Dahl Vineyards Owner Appears to “Execute” Investor Over $1.2M Loan, Then Kills Himself: Sheriff

The Napa County Sheriff on Tuesday confirmed what many in wine country had already known: The two men killed in a rare display of violence at Dahl Vineyards were involved in a business deal gone sour.

Capt. Doug Pike identified the alleged shooter in Monday's murder-suicide as Robert Dahl, 47, of Fairfield and the man killed as Emad Rasmy Tawfilis, 48, of Los Gatos.

He said this is the first sheriff's homicide case this year, and last year, there were only four - none of them in Yountville, located in Napa County, an hour's drive north of San Francisco.

After reviewing evidence and interviewing witnesses, Pike said that investigators believe the men “were currently involved in some opposing civil litigation."

Dahl owned the vineyards and Tawfilis was an investor in the company, according to Dahl’s attorney. After a fight during the meeting, Dahl chased Tawfilis through the normally bucolic vineyards, Pike said, and "appeared to execute him" before killing himself in his SUV.

Dahl and Tawfilis' San Rafael-based investment firm, Lexington Street Investments, have been embroiled in legal battles over "usury, fraud and securities violations" since at least June 2014, as documented by Wine Executive News. Some of it revolved around Dahl's 1991 felony conviction in Minnesota for "theft by swindle," as documented in the courts there. Details of the conviction were not immediately available because the records are so old.

“This is out of character for both of them,” Kousha Berokim, a Beverly Hills attorney who represented Dahl told NBC Bay Area on Tuesday. “I don’t know what happened. Regardless, two men are dead. This is beyond shocking.”

As sheriff’s detectives laid it out, Dahl and Tawfilis were supposed to meet Monday at Dahl Vineyards at 6155 Solano Avenue for a possible settlement conference, without their attorneys. And during the meeting, Pike said, “something tragically went wrong.”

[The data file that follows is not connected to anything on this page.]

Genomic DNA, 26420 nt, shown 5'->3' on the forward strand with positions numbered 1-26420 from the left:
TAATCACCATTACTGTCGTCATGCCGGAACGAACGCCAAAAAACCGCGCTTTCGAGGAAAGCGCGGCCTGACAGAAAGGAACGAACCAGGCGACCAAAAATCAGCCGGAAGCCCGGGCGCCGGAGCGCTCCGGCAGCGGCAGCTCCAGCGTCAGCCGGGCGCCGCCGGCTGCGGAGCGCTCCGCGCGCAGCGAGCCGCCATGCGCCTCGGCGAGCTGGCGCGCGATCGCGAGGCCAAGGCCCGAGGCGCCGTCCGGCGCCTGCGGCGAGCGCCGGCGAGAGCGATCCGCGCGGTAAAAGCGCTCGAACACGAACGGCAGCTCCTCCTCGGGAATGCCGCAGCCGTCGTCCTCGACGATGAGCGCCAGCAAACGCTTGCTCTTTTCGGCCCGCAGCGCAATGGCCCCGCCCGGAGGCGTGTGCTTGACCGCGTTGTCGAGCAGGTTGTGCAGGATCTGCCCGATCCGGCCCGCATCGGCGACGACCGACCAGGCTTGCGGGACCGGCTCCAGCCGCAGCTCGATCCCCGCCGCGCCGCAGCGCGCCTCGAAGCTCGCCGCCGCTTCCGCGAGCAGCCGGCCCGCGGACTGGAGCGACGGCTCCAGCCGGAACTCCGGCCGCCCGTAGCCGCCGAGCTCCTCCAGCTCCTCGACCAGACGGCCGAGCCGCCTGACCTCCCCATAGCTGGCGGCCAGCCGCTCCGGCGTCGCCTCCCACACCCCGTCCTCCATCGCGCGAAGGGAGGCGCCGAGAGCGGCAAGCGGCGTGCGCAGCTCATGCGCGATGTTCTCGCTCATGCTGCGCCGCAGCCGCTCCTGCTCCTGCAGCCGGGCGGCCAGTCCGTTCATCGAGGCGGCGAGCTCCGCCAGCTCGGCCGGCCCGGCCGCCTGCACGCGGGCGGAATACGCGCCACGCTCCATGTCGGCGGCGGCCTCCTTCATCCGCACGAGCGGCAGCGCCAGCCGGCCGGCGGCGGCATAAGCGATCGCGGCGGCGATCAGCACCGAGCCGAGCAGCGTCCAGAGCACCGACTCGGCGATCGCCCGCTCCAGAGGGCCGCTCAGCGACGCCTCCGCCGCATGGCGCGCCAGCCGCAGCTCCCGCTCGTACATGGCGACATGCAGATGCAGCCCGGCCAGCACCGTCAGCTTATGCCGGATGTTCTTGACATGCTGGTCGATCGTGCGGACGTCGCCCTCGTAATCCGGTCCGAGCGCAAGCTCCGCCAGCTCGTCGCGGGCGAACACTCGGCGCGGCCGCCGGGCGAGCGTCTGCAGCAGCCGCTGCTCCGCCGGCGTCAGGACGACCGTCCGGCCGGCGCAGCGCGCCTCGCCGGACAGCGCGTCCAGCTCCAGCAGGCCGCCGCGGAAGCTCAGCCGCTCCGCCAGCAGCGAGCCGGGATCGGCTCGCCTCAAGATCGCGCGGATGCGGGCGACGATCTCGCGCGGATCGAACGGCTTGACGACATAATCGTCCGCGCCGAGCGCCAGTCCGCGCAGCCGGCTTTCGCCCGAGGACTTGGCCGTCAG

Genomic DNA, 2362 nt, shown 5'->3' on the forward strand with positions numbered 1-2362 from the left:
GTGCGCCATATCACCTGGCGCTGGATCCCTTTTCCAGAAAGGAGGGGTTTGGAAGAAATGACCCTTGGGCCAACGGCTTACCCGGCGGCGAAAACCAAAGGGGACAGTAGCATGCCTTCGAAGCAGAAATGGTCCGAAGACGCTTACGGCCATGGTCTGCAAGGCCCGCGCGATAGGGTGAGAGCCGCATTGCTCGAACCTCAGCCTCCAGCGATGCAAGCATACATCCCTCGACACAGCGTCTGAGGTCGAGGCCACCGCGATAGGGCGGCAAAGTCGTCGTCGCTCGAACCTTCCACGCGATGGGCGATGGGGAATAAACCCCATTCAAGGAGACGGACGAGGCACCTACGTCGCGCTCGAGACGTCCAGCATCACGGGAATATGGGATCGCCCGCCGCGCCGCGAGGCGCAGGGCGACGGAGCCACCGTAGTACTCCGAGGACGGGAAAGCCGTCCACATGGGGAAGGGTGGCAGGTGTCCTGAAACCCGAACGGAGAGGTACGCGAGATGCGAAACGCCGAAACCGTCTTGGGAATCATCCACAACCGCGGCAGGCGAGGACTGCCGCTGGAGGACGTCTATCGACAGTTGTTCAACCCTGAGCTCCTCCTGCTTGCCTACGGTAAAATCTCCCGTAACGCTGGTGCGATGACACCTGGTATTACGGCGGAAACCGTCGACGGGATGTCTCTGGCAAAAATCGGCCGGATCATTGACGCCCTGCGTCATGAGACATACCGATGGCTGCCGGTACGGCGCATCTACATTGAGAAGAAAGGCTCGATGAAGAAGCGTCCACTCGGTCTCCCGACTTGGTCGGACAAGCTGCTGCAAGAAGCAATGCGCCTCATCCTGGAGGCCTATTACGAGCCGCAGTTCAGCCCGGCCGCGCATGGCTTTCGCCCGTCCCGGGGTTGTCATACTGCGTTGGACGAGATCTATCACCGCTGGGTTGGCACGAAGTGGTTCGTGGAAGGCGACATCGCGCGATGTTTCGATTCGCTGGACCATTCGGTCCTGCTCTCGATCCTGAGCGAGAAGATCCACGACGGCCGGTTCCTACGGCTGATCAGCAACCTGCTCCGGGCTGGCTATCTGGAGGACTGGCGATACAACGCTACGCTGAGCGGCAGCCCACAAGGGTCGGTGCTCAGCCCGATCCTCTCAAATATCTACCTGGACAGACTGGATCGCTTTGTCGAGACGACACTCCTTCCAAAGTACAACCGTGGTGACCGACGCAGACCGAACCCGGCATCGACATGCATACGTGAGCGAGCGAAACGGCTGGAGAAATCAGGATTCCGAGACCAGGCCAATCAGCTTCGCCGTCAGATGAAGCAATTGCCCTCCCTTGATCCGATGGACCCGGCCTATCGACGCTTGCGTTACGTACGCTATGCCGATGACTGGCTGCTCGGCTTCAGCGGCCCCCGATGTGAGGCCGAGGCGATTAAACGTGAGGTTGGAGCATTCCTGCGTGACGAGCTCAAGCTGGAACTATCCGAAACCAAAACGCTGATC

Brokim confirmed that Tawfilis had sued Dahl, claiming he defrauded him out of $1.2 million. But Berokim said that Dahl believed it was a “dispute over the true balance. My client believed in one balance. And the investor believed in another balance.”

Tawfilis' attorney, David Wiseblood of San Francisco,  told NBC Bay Area a different version: His client loaned money to Dahl, who dissolved the company, transferred assets to two new companies and never paid up.

Stemming from all that, the two were set to meet Monday in San Francisco at Wiseblood's office for Monday, only if Dahl turned over five huge wine tanks and brought some financial records. Dahl, instead, asked for the meeting to be held at the vineyards, Wiseblood said, and Tawalis, went himself to Yountville, even though the tanks hadn't been delivered, because he had the "sadly misguided belief that Mr. Dahl had a modicum of good faith."

At the meeting, Wiseblood said that Dahl also did not provide the documents he had promised.

"I had a bad feeling," Wiseblood said when he said his client drove up to Yountville before the scheduled meeting that was supposed to have happened in his San Francisco office next week. "This was so unprecedented, and unnecessary."

Detectives say that after the 11 a.m. meeting began, a shooting occurred inside the winery building.

That's when Tawfilis started running through the vineyard with Dahl chasing him in a black 2014 Toyota SUV, Pike said.

As he was being chased, Tawfilis called 911 to say he had been shot and that “Robert Dahl” was coming after him in his truck and was trying to kill him, Pike said. As he was chasing Tawfilis, Pike said Dahl was firing repeatedly at Tawfilis with a .22 caliber semiautomatic handgun.

After making his way to Hoffman Lane and Solano Avenue, Tawfilis, now wounded, fell to the ground just before noon as Dahl exited his SUV with the handgun, walked up to him and “appeared to execute him” just as the deputies were arriving, Pike said.

Seeing the police nearby, Dahl then ran back to his SUV and fled the scene speeding away on State Route 29, with deputies in pursuit, Pike said.

A swarm of sheriff’s deputies, Napa police and teams in the sky from a California Highway Patrol helicopter continued to track Dahl. Eventually, Dahl crashed through a gate onto private property in a heavily wooded area. When SWAT teams finally found him, they saw that Dahl had died of a self-inflicted gunshot wound.

According to Dahl’s business page, Dahl Vineyards gives a nod to Dahl’s Minnesota roots, where he “created a number of successful businesses.” He eventually came to wine country in California, his website states, where he started a winery and craft brewery. In 2013, he built his own wine country for his own brand that could reflect his “commitment, heritage and entrepreneurial spirit.”

Ali Khani, a friend and neighbor who lived near Tawfilis in Los Gatos, called him a "good man, a confidante," who was looking forward to starting a family. "I can't believe he's gone," Khani said.

NBC Bay Area's Marianne Favro contributed to this report.

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